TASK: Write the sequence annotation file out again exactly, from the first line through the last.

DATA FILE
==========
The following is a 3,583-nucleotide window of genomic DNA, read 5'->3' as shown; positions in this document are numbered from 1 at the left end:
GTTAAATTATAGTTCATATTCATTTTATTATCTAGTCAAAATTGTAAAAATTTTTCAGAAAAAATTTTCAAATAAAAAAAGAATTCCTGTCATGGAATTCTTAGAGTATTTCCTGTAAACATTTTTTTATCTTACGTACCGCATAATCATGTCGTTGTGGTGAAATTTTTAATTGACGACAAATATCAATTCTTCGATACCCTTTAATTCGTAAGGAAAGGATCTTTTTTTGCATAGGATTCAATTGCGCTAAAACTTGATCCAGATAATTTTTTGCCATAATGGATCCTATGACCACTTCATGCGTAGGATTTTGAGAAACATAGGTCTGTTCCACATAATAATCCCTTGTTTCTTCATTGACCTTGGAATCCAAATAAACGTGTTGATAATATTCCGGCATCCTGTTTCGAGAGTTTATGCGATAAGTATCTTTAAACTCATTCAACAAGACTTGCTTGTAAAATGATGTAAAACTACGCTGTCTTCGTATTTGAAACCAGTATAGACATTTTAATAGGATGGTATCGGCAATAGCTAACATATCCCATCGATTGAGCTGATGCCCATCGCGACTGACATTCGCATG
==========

The following is a 3,583-nucleotide window of genomic DNA, read 5'->3' as shown; positions in this document are numbered from 1 at the left end:
GTTAAATTATAGTTCATATTCATTTTATTATCTAGTCAAAATTGTAAAAATTTTTCAGAAAAAATTTTCAAATAAAAAAAGAATTCCTGTCATGGAATTCTTAGAGTATTTCCTGTAAACATTTTTTTATCTTACGTACCGCATAATCATGTCGTTGTGGTGAAATTTTTAATTGACGACAAATATCAATTCTTCGATACCCTTTAATTCGTAAGGAAAGGATCTTTTTTTGCATAGGATTCAATTGCGCTAAAACTTGATCCAGATAATTTTTTGCCATAATGGATCCTATGACCACTTCATGCGTAGGATTTTGAGAAACATAGGTCTGTTCCACATAATAATCCCTTGTTTCTTCATTGACCTTGGAATCCAAATAAACGTGTTGATAATATTCCGGCATCCTGTTTCGAGAGTTTATGCGATAAGTATCTTTAAACTCATTCAACAAGACTTGCTTGTAAAATGATGTAAAACTACGCTGTCTTCGTATTTGAAACCAGTATAGACATTTTAATAGGATGGTATCGGCAATAGCTAACATATCCCATCGATTGAGCTGATGCCCATCGCGACTGACATTCGCATG